I work from historical imagery because of various issues I’ve had with the AP. I shoot a lot of my own photographs too. A lot of times this sort of raw material that’s available in our world, whether you’re photographing it or drawing from it, is seen as not having any value until a specific person runs it through their skill set and their vision and then it becomes valuable. For someone to then say that it wasn’t about that person’s abilities I think is wrong.

An Obey piece survives as the gateway to an illicit cat den of sin on the Grand Concourse in the Bronx.
Yeah, this theme has been taken up in hip hop and DJing a little right?
Yeah, I mean, I’ve always been a huge fan hip hop fan. Regardless of how much I respect James Brown or Parliament, I think that what Public Enemy did with their samples has equal and distinct merit. I’d buy Public Enemy records and I’d buy James Brown and Parliament records. It’s a win-win.
Definitely a win-win. Do you have a hero? In the art world, politics, music or your personal life…
Joe Strummer is probably my biggest hero. I think he was compassionate toward people’s struggles and really tried to represent that in his lyrics and the way he lived his life. Figuring out how to convey humanity through your art form while still being a badass and entertaining people and not sounding like some sort of hippy-dippy wuss is a real challenge. I think he did it really well. That’s my role model.

INTERVIEW : SHEPARD FAIREY 

Shepard Fairey is an old friend, and one of the first artists to plaster the walls at Ace Hotel Seattle with their work. You know his name, your grandmother knows his name (probably), but we wanted to catch up with the dude, not the legend. Above you’ll find a spread from Gingko Press's OBEY: Supply & Demand depicting Shepard wheatpasting a mural in Downtown LA with the United Artists Theater — our new Los Angeles coat hook — in the background. Below you’ll find a few choice words from the artist himself, sans posse.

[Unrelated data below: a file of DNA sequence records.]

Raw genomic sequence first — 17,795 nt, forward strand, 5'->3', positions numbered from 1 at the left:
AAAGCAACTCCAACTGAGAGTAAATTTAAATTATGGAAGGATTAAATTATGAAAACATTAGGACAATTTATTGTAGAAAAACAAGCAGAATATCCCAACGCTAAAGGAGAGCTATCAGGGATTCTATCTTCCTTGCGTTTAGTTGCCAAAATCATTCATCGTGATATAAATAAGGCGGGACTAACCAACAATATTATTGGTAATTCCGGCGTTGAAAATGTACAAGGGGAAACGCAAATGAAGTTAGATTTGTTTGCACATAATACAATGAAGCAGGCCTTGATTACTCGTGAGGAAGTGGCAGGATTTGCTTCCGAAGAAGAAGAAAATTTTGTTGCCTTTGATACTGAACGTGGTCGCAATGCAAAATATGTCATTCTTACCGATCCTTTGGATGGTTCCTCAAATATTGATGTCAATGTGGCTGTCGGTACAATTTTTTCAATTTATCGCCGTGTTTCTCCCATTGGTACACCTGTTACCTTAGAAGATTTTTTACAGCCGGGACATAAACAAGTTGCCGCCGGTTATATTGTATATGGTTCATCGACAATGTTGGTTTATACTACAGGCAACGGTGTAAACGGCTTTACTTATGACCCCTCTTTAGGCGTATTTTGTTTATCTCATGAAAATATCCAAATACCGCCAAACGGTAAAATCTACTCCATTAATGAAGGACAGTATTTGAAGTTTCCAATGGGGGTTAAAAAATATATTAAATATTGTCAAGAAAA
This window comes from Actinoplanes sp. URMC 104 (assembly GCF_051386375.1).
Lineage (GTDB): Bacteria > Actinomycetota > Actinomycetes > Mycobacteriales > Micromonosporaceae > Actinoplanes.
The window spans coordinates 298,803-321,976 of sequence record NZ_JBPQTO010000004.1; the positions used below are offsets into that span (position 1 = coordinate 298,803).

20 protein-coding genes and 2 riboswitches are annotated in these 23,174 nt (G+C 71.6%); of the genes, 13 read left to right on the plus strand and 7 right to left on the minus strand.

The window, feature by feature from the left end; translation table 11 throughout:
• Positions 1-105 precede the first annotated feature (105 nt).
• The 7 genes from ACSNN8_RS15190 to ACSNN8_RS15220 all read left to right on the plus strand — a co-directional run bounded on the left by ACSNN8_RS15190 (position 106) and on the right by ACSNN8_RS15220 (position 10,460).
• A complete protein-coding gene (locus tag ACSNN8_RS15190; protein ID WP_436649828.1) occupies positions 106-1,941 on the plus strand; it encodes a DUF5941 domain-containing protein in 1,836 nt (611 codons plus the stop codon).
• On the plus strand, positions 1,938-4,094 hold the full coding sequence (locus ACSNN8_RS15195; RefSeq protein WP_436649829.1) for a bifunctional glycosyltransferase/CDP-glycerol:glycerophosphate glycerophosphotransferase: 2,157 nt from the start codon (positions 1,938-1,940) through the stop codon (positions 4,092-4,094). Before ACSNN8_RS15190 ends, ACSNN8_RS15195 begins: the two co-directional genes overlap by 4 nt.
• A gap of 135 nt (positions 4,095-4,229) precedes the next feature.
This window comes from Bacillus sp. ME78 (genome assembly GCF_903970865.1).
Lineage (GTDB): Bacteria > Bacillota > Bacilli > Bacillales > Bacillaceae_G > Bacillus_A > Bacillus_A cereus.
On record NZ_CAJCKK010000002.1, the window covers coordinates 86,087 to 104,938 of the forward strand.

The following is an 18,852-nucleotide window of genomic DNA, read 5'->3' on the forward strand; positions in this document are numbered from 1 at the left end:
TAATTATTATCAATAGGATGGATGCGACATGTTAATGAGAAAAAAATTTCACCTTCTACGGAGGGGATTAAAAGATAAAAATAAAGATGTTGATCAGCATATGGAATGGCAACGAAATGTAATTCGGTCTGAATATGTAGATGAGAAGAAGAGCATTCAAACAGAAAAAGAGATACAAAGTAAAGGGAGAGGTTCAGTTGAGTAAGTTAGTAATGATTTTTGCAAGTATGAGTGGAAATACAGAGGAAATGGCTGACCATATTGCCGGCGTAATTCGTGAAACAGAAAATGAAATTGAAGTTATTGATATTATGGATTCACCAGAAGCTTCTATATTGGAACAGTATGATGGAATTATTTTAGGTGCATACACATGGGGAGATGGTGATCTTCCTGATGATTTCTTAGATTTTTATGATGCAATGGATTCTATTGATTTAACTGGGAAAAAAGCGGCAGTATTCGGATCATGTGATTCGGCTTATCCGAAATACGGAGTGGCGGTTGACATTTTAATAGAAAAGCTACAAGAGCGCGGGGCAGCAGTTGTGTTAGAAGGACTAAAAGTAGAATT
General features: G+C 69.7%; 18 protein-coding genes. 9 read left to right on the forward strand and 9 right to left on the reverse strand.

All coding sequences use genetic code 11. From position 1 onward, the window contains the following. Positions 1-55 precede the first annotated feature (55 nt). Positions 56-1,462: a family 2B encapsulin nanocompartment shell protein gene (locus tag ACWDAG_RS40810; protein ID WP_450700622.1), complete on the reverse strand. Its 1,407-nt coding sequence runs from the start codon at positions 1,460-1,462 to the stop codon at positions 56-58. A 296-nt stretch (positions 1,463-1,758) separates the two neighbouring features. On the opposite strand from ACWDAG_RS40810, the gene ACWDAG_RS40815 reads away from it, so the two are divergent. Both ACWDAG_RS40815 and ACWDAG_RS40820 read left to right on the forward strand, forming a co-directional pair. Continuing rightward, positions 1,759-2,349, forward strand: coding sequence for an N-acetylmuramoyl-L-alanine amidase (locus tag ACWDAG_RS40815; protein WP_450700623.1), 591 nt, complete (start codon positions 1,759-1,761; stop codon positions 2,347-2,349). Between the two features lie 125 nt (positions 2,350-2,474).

How are you, Shepard?

Good, just staying busy making crap — adding to the abundance of visual pollution we all struggle with daily.

Likewise. You’ve said that Obey stickers have always been an invitation to question and look for meaning, but aren’t intended to convey an implicit message. The Walrus’ Nick Mount wrote that, “Obey Giant is clever child of Duchamp, ironic conceptual art.” What relationship do you see between disruptive, ironic and humorous street art, and the Dadas who rejected prescribed narratives and embraced irrationality and trickterism to disrupt the dominance of state propaganda? Did you get all that?

Yeah, yeah I did. The project started off with a really silly sticker of Andre the Giant. That was something where I made an inside joke with some skateboard friends. What fascinated me and made it turn into a bigger project was the way that it became like a Rorschach test — in the Dada sense of throwing something out there that seemed like it had any number of interpretations. None of it was explicit. Who’s the Posse? Andre the Giant’s dead, who cares? It sort of invited people project onto it. In that sense the project’s always had a Dada side to it.

I’ve also connected it to various other things — Heidegger’s Theory of Phenomenology, which is the idea that people become so numb to their surroundings that they need novel encounters to reawaken a sense of wonder. It’s also like Situationism — the idea that people are dulled by routine. They need a bizarre spectacle to snap them out of their trance. I always liked those ideas.

The idea of a command to ‘obey’ but with nothing specific that they’re told to obey really seemed to irritate a lot of people. Some people understood that it was ironic. It really meant to question in an overt way how you’ve been asked to obey in a covert way or in an insidious way. All of that, the open-endedness, I thought would maybe get in there and fester a little bit.

image

Shepard’s 2010 installation on temporary plywood scaffolding in front of Ace Hotel New York.

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We’re a loyal crew, and we’ll be disciples of the Big Apple til our last breath. This is our favorite city on earth, and we just can’t seem to stop writing its name all over our notebooks with hearts and arrows. The Midtown Tote is a slightly more subtle version of that. It will serve you well (and tastefully) to and from the farmer’s market, the laundromat, the park, the beach and the river. In black with white script, and natural with black script — now on our online shop.

We’re a loyal crew, and we’ll be disciples of the Big Apple til our last breath. This is our favorite city on earth, and we just can’t seem to stop writing its name all over our notebooks with hearts and arrows. The Midtown Tote is a slightly more subtle version of that. It will serve you well (and tastefully) to and from the farmer’s market, the laundromat, the park, the beach and the river. In black with white script, and natural with black script — now on our online shop.